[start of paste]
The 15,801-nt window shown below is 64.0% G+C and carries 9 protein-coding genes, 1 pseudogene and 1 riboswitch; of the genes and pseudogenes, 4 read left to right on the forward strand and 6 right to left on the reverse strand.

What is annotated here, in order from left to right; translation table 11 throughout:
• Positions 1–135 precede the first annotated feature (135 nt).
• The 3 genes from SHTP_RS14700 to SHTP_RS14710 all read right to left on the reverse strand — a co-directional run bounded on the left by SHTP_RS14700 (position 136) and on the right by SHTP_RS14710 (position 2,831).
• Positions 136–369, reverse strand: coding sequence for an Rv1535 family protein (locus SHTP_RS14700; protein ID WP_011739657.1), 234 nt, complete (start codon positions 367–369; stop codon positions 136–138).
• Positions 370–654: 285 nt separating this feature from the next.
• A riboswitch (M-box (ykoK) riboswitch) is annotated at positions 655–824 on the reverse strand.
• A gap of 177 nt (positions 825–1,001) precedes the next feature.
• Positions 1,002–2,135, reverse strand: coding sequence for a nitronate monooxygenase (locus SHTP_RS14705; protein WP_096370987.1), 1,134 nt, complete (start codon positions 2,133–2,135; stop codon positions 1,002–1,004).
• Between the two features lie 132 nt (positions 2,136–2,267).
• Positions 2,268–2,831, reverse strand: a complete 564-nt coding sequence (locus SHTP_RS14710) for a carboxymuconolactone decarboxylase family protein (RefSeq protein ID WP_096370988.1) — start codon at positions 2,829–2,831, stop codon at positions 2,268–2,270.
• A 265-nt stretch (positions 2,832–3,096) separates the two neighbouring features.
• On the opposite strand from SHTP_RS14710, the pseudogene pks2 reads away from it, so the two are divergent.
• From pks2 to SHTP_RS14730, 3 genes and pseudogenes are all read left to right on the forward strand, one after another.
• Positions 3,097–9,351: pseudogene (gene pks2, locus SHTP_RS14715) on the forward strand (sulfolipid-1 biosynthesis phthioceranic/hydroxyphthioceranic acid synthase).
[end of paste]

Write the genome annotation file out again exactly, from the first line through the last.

The 15,801-nt window shown below is 64.0% G+C and carries 9 protein-coding genes, 1 pseudogene and 1 riboswitch; of the genes and pseudogenes, 4 read left to right on the forward strand and 6 right to left on the reverse strand.

What is annotated here, in order from left to right; translation table 11 throughout:
• Positions 1–135 precede the first annotated feature (135 nt).
• The 3 genes from SHTP_RS14700 to SHTP_RS14710 all read right to left on the reverse strand — a co-directional run bounded on the left by SHTP_RS14700 (position 136) and on the right by SHTP_RS14710 (position 2,831).
• Positions 136–369, reverse strand: coding sequence for an Rv1535 family protein (locus SHTP_RS14700; protein ID WP_011739657.1), 234 nt, complete (start codon positions 367–369; stop codon positions 136–138).
• Positions 370–654: 285 nt separating this feature from the next.
• A riboswitch (M-box (ykoK) riboswitch) is annotated at positions 655–824 on the reverse strand.
• A gap of 177 nt (positions 825–1,001) precedes the next feature.
• Positions 1,002–2,135, reverse strand: coding sequence for a nitronate monooxygenase (locus SHTP_RS14705; protein WP_096370987.1), 1,134 nt, complete (start codon positions 2,133–2,135; stop codon positions 1,002–1,004).
• Between the two features lie 132 nt (positions 2,136–2,267).
• Positions 2,268–2,831, reverse strand: a complete 564-nt coding sequence (locus SHTP_RS14710) for a carboxymuconolactone decarboxylase family protein (RefSeq protein ID WP_096370988.1) — start codon at positions 2,829–2,831, stop codon at positions 2,268–2,270.
• A 265-nt stretch (positions 2,832–3,096) separates the two neighbouring features.
• On the opposite strand from SHTP_RS14710, the pseudogene pks2 reads away from it, so the two are divergent.
• From pks2 to SHTP_RS14730, 3 genes and pseudogenes are all read left to right on the forward strand, one after another.
• Positions 3,097–9,351: pseudogene (gene pks2, locus SHTP_RS14715) on the forward strand (sulfolipid-1 biosynthesis phthioceranic/hydroxyphthioceranic acid synthase).